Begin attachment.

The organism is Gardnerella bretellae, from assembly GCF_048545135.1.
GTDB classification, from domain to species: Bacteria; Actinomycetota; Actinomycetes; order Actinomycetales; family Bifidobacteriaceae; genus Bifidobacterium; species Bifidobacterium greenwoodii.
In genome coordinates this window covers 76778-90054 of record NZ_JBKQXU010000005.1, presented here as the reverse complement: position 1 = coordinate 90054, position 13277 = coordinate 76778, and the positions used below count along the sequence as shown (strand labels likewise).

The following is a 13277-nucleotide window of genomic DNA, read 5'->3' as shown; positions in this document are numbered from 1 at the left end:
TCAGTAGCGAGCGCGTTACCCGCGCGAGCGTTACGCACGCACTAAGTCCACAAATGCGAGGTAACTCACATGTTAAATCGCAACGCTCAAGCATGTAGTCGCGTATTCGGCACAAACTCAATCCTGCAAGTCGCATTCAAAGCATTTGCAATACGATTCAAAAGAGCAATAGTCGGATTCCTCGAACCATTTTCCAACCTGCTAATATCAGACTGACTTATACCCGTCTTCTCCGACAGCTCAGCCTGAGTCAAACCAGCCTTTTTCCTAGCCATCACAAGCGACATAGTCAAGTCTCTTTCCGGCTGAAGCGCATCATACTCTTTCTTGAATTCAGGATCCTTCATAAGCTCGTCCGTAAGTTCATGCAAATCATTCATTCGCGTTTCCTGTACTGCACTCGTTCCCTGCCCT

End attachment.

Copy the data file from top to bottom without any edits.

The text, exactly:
The organism is Gardnerella bretellae, from assembly GCF_048545135.1.
GTDB classification, from domain to species: Bacteria; Actinomycetota; Actinomycetes; order Actinomycetales; family Bifidobacteriaceae; genus Bifidobacterium; species Bifidobacterium greenwoodii.
In genome coordinates this window covers 76778-90054 of record NZ_JBKQXU010000005.1, presented here as the reverse complement: position 1 = coordinate 90054, position 13277 = coordinate 76778, and the positions used below count along the sequence as shown (strand labels likewise).

The following is a 13277-nucleotide window of genomic DNA, read 5'->3' as shown; positions in this document are numbered from 1 at the left end:
TCAGTAGCGAGCGCGTTACCCGCGCGAGCGTTACGCACGCACTAAGTCCACAAATGCGAGGTAACTCACATGTTAAATCGCAACGCTCAAGCATGTAGTCGCGTATTCGGCACAAACTCAATCCTGCAAGTCGCATTCAAAGCATTTGCAATACGATTCAAAAGAGCAATAGTCGGATTCCTCGAACCATTTTCCAACCTGCTAATATCAGACTGACTTATACCCGTCTTCTCCGACAGCTCAGCCTGAGTCAAACCAGCCTTTTTCCTAGCCATCACAAGCGACATAGTCAAGTCTCTTTCCGGCTGAAGCGCATCATACTCTTTCTTGAATTCAGGATCCTTCATAAGCTCGTCCGTAAGTTCATGCAAATCATTCATTCGCGTTTCCTGTACTGCACTCGTTCCCTGCCCT